The police are responsible for policing themselves, with predictable results, and meanwhile calls to have independent, civilian oversight of police departments, such as recently made by New York Attorney General Letitia James, are met with dismissal from those in charge and howls of “anti-police agenda” from the comically abhorrent police unions. Despite rhetoric to the contrary, police departments aren’t largely being defunded, or are being refunded after being defunded, and despite more rhetoric to the contrary, there’s been no correlation between cities that defunded police and a rise in crime compared to cities that did not.

Meanwhile, on television, we have show after show where the police are not only the incorruptible good guys, but often have to work “outside the system” in order to mete out justice. Police sometimes just have to rough a guy up to get the truth. Wouldn’t you? After all torture works. (Spoiler, it doesn’t.) It wasn’t that long ago that New York police officers abused Abner Louima by sodomizing him with a broomstick, one of a parade of egregious police brutalities going back literal centuries. We should really be more incredulous of positive portrayals of police brutality, but somehow we’re not.

Is it any wonder that so many police officers seem to idolize a psychopathic murderer of a fictional character like the Punisher instead of a more upright superhero like Captain America? Police are fed warrior mentality nonsense that tells them that they’re the only thing standing between innocent people and the wolves who are out to prey upon them. And whatever they have to do to stop the wolves is justified. Even if the “wolf” in question is just passing a maybe counterfeit bill or even just happen to be in a house in which the police mistaken think there is criminal activity.

Back to the matter at hand, plenty of shows have “good guys” and “bad guys”, of course, but few so clearly divide characters into categories of criminals, civil service law enforcement, and innocent civilians who need to be protected. So of course Adventure Bay should pour as much money into law enforcement as possible, outfit them with all manner of military gear, every high-tech gizmo imaginable. They’re the thin blue line that keeps Adventure Bay safe. (The fact that the real reason the Paw Patrol needs constant infusions of new gear is so that Spin Master can keep pumping out toys even lines up in its way with reality. The real reason American police departments are so flooded with surplus military gear is that the government constantly buys excess gear that the military doesn’t even want as pork barrel for military contractors who give heavily to political campaigns, and so it needs a way to dispose of it all. Everyone knows this about the military, and yet there is no will at all to do something about it in or out of congress. Isn’t capitalism grand?)

Part 4: A Shining City on  a Hill

It’s been well documented at this point that conservatives don’t understand irony. I’m not being glib, there’s actual studies to back this up. I don’t mean that every individual conservative doesn’t get irony, but it’s a common trait to them as a group. This is why Liberals get comedy shows like ColbertThe Daily ShowLast Week Tonight and so on to skewer current events and show the emperor has no clothes. Conservatives meanwhile get unspeakably earnest, unhinged tirades from the likes of Rush Limbaugh, Sean Hannity, Tucker Carlson, and, at worst, Alex Jones. (The fact that anything could be worse than the lightly veiled fascism of Tucker Carlson tells you how far we’ve fallen.) What does pass for conservative comedy is typically found in the smug dickishness of folks like Stephen Crowder or Ben Shapiro, where cruelty stands in where irony should be.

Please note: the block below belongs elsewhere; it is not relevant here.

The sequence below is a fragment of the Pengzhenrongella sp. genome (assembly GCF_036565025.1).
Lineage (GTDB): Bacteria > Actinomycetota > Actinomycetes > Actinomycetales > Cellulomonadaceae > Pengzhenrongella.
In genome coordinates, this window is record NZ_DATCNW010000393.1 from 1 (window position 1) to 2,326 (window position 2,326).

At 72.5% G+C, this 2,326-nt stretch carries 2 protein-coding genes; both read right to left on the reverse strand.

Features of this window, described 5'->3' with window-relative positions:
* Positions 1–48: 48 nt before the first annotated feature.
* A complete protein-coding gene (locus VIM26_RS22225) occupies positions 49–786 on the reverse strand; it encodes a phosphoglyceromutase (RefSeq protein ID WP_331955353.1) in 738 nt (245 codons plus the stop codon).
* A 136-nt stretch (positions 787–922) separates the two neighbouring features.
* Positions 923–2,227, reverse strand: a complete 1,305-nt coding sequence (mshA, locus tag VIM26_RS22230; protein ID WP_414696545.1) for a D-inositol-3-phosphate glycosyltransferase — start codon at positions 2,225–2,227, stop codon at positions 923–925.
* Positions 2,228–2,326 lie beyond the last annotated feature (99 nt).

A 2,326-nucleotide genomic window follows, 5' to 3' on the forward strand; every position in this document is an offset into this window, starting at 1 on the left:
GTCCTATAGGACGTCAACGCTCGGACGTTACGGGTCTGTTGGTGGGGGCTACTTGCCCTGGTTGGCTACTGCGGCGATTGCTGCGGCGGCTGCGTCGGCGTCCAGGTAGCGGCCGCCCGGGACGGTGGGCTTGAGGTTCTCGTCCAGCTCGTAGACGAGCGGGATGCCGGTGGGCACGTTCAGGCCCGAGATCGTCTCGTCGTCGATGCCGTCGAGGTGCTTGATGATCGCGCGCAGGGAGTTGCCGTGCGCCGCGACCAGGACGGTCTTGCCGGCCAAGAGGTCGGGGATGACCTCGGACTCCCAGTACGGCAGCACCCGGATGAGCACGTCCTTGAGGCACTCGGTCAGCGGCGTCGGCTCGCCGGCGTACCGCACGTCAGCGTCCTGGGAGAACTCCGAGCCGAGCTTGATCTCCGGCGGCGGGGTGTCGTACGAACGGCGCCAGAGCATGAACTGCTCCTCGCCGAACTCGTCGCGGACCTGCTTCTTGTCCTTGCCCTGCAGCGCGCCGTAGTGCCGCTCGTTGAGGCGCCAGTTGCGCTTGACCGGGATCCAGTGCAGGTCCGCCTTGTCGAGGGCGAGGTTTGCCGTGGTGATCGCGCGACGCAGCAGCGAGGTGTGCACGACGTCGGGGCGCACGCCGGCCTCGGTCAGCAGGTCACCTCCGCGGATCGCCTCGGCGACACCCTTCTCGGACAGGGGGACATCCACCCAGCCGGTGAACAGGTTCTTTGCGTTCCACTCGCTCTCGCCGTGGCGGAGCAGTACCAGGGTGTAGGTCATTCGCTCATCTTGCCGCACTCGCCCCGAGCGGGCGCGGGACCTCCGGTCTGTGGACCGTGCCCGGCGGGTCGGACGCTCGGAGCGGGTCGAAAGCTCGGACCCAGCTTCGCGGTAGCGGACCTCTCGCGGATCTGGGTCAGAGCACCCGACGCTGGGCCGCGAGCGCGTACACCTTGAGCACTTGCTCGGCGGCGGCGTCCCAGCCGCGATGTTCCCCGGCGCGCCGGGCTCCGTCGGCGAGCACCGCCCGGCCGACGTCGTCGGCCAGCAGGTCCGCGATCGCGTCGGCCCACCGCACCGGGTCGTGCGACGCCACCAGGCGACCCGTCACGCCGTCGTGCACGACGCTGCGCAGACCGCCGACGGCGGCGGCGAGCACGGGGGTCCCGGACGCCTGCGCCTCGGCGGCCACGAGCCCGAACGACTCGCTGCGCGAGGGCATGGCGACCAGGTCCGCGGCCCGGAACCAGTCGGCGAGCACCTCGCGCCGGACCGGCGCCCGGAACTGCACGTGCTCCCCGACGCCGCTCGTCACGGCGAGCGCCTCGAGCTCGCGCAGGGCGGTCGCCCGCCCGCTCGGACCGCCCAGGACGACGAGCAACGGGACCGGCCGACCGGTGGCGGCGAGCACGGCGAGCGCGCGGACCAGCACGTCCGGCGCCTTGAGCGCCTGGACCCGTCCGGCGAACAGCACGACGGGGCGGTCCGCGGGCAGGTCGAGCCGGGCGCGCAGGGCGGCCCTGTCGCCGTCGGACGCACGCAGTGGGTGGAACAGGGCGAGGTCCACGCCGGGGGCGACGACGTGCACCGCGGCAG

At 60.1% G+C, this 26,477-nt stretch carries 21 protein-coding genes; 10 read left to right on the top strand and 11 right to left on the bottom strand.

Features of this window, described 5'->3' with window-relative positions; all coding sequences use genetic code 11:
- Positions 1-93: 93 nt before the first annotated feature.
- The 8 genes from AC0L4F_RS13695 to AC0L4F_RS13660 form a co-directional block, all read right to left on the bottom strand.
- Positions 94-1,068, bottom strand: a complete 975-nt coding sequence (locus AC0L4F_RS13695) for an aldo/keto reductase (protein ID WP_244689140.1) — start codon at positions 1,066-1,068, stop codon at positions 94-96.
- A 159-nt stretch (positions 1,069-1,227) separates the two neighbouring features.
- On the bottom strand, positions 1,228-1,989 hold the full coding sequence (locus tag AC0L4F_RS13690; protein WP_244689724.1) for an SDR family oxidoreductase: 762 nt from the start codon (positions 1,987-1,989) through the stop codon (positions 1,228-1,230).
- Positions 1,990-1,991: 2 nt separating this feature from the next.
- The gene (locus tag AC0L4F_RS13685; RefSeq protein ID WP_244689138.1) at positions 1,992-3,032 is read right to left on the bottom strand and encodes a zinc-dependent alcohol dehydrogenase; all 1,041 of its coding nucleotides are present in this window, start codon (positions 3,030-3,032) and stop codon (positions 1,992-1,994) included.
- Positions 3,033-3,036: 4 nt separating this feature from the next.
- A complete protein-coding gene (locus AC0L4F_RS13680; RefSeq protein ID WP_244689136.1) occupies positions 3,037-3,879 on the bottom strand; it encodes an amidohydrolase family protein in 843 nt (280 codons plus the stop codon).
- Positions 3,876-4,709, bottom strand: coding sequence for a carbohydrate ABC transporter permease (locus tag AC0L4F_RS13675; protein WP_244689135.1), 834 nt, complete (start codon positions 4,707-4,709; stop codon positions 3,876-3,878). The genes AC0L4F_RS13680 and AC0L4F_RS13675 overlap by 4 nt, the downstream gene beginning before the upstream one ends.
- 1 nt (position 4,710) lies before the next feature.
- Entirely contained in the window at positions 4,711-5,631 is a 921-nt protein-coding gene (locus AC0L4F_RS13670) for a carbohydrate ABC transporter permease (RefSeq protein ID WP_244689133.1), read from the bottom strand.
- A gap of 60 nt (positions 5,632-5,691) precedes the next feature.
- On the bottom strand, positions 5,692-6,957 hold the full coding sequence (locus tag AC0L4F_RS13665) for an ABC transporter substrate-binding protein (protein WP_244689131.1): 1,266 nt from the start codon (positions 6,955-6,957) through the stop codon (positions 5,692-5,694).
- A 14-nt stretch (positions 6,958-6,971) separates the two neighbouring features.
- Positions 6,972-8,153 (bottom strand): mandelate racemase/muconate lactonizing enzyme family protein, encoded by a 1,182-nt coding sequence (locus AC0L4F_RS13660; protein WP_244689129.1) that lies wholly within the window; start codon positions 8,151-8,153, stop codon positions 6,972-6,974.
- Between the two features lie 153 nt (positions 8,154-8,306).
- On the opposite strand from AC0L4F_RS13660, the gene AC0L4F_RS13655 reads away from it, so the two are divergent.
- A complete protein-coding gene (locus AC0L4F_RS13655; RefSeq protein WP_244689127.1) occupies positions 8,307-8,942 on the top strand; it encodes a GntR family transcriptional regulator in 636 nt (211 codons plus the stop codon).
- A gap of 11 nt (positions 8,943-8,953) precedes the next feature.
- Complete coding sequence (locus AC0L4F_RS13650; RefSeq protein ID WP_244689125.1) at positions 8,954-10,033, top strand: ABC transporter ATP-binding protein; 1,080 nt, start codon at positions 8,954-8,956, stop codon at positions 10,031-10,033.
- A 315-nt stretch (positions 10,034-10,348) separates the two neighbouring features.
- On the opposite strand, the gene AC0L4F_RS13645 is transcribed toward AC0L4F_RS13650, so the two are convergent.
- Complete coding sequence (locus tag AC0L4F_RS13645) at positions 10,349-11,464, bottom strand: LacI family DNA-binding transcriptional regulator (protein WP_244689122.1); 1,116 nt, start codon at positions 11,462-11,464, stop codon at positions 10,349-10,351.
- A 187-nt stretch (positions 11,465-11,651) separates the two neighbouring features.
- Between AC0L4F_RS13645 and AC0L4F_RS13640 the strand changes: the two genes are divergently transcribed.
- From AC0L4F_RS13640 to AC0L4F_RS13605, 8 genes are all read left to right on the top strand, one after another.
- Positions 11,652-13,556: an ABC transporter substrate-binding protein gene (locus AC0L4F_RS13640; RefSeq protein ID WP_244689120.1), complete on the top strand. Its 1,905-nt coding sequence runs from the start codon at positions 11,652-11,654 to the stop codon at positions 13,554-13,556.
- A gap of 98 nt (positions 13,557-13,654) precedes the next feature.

Conservatives also value hierarchy. Going back to Edmund Burke, the father of conservative ideology, conservatism has been concerned with maintaining existing social hierarchies and relations, particularly concerning class, race, and gender, and draping this defense of the status quo in clothing of tradition and through tradition, patriotism. Or as conservative YouTuber John Doyle put it, “Conservatives believe in hierarchy and natural law.”

In America, this belief in hierarchy and tradition usually lurks beneath the guise of “meritocracy”–the people who are wealthy are that way because they deserve it by merit and the poor simply envy them. Why aren’t there more women and minorities in executive suites, or in tech and finance in general? It can’t be anything systemic or cultural, it must be because they’re not naturally suited to it. The “small government” crowd, followers of Mises, Hayek, and Rand, will tell you that the invisible hand of the market will naturally sort the wheat from the chaff if it’s just allowed to without interference, no matter whose lives are trampled in the process. The evangelical Prosperity Gospel crowd will tell you the order of things is divinely ordained, except the parts they don’t like which are naturally the product of the devil. And the wealthy and powerful will bankroll millions of hours of talk radio and conservative TV programs, will put money into the coffers of politicians on both sides of the aisle, in order to make sure that their wealth and power continues to go unchallenged. After all if the poor deserved to be not poor they’d figure out a way enrich themselves. Giving them anything they didn’t earn just encourages them to stay poor. Forget the advantages the wealthy are born with, forget the systems and prejudices designed to disadvantage the poor and in particular minorities, forget that some types of work like teaching and elder care just aren’t rewarded on the level of others while still being necessary and valuable to society. No, poor people must be “lazy”, otherwise how could they be poor? And thus the order of things self-propagates and defends itself.